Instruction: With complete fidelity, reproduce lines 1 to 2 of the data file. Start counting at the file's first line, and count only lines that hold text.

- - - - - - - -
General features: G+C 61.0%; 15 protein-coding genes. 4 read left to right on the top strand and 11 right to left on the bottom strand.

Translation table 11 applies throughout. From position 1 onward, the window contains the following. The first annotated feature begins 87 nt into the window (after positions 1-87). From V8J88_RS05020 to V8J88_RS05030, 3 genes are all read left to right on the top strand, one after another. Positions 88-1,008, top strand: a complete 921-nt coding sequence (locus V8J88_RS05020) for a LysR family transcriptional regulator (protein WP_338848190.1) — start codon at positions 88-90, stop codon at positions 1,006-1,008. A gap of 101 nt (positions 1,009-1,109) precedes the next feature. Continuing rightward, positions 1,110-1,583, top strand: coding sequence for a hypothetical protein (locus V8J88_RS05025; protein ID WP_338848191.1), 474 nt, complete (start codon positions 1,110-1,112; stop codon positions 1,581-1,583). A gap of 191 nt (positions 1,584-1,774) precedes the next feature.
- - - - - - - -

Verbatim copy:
General features: G+C 61.0%; 15 protein-coding genes. 4 read left to right on the top strand and 11 right to left on the bottom strand.

Translation table 11 applies throughout. From position 1 onward, the window contains the following. The first annotated feature begins 87 nt into the window (after positions 1-87). From V8J88_RS05020 to V8J88_RS05030, 3 genes are all read left to right on the top strand, one after another. Positions 88-1,008, top strand: a complete 921-nt coding sequence (locus V8J88_RS05020) for a LysR family transcriptional regulator (protein WP_338848190.1) — start codon at positions 88-90, stop codon at positions 1,006-1,008. A gap of 101 nt (positions 1,009-1,109) precedes the next feature. Continuing rightward, positions 1,110-1,583, top strand: coding sequence for a hypothetical protein (locus V8J88_RS05025; protein ID WP_338848191.1), 474 nt, complete (start codon positions 1,110-1,112; stop codon positions 1,581-1,583). A gap of 191 nt (positions 1,584-1,774) precedes the next feature.